Students experimented with different approaches to bringing the objects to life in a series of workshops at Camberwell College and the V&A. Investigating the “aura” of their chosen objects they worked to make their inherent qualities and stories visible.

They explored to what extent narrative, creative speculation, re-invention and playfulness are helpful in the process of interpreting objects for exhibition; and how we can engage the visitors to participate in these processes and findings.

 – Sigune Hamann

Entrepreneur in Residence

Thanks to Creativeworks London, myself and colleagues from NISSEN RICHARDS  studio, were able to work alongside the students at Camberwell, on the same project looking at the Camberwell Collection. We work through the disciplines of architecture, theatre design and exhibition design – and we are involved in telling stories through objects and artefacts.

With the students, we visited two of our current exhibitions – ‘Collider’ at the Science Museum, and ‘Music Hall: Sickert and the Three Graces’ at the V&A. As part of each visit someone from the studio also presented one of our current exhibition projects and the process that we were going through in that particular instance.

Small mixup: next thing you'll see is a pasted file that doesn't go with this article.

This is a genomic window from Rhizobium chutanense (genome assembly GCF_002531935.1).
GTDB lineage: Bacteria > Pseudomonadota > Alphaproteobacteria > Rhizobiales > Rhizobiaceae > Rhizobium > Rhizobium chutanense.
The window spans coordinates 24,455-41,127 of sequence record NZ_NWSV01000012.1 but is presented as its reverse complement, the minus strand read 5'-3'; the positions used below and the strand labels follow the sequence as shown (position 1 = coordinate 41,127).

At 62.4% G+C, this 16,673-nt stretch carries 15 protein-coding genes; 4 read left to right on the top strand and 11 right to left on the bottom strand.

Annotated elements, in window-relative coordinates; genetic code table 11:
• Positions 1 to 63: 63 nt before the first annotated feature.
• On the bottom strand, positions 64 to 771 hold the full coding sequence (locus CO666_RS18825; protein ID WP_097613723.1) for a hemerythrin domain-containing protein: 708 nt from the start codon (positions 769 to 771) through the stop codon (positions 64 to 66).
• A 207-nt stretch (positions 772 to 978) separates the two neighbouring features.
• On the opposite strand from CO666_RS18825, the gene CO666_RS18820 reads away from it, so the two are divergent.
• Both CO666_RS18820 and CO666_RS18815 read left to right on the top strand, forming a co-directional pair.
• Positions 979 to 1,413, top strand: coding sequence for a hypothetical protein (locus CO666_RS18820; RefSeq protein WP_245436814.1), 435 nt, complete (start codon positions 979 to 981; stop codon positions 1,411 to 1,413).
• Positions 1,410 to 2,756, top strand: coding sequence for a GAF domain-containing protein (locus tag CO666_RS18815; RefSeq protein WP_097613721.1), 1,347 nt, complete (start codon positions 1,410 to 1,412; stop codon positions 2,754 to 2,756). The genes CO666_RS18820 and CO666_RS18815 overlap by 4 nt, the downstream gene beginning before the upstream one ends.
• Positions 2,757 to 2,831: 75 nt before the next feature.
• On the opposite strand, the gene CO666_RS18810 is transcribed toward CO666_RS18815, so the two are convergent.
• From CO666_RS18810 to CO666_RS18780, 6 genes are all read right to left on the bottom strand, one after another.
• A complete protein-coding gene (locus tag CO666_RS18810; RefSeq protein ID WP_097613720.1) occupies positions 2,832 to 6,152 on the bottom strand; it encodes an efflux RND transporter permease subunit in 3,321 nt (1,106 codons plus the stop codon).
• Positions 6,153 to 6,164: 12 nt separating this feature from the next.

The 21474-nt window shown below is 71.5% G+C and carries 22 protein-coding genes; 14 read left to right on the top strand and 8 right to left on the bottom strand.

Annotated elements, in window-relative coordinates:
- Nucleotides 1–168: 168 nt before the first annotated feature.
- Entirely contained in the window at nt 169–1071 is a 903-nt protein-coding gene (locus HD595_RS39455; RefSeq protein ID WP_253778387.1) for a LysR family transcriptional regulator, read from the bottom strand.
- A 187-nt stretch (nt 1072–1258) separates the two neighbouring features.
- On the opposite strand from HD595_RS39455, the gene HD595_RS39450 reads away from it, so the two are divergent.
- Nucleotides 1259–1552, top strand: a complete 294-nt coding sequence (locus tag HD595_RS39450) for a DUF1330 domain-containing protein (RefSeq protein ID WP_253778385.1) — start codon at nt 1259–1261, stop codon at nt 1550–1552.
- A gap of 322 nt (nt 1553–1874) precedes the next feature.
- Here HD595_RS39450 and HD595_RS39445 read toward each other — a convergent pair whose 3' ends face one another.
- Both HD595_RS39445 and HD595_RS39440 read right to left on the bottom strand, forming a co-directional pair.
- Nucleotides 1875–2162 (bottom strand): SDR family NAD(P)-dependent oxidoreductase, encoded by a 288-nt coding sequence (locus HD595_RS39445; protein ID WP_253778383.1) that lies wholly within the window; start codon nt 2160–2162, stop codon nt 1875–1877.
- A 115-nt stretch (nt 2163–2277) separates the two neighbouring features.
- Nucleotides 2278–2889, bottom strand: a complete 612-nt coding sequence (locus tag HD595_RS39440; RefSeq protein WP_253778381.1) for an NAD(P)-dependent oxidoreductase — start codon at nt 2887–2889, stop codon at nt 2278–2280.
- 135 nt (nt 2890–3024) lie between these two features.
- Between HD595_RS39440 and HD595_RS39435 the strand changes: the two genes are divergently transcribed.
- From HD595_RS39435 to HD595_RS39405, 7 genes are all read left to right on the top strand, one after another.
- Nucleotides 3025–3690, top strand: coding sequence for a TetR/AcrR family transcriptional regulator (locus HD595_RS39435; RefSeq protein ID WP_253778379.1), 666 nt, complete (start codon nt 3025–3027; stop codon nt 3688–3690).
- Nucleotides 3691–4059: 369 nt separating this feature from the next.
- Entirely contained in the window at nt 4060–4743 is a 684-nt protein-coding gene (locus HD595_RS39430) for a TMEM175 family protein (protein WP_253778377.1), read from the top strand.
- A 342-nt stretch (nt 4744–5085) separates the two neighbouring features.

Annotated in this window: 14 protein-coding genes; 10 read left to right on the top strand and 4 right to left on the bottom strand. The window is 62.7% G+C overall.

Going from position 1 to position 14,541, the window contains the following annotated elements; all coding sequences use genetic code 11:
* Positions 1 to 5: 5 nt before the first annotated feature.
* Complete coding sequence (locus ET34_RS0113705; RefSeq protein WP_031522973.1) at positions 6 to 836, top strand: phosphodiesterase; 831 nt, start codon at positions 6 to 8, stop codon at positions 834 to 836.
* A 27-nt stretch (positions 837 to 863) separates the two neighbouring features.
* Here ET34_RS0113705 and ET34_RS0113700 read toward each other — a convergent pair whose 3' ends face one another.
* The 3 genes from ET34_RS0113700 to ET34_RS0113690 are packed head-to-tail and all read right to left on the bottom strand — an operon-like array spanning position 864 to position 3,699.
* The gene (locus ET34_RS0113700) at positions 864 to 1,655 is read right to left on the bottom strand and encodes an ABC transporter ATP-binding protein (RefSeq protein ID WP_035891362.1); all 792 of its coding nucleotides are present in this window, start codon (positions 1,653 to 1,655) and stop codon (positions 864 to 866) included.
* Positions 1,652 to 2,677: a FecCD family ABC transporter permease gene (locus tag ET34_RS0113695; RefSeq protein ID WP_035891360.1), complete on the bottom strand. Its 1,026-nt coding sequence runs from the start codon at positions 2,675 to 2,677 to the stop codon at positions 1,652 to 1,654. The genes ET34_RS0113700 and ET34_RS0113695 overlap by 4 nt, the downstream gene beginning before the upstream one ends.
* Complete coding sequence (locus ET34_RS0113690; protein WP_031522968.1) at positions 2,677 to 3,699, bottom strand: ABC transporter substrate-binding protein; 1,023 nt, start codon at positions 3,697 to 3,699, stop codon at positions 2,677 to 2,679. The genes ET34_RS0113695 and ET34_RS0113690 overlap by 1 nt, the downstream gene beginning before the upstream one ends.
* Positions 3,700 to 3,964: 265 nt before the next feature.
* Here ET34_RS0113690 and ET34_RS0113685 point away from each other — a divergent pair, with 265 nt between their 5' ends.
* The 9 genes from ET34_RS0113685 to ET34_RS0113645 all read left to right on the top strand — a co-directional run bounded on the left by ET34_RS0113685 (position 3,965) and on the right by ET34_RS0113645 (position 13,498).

We relished taking the time to think about individual objects and having the freedom to be more playful and literal about the concepts, away from the time constraints of live projects. It became a hugely enjoyable and fruitful experience, enabling us to challenge our processes and reaching into our current projects. Most notably it has given us the confidence to employ a graphic designer as a permanent member of our team, where we can provide a more complete vision for museums in our work.

I also teach second year architecture students at Cambridge University alongside Edmund Wilson and we also set a similar project for our architecture students, but to design a permanent home for the collection as an imaginary extension to the Geffrye Museum. It was fascinating to see how the Cambridge students thought about similar themes as their Camberwell counterparts, but at different scale. Their focus was how to enable an encounter with the objects to take place; whereas the graphic design students thought about the detail of one object.

Pippa Nissen
NISSEN RICHARDS studio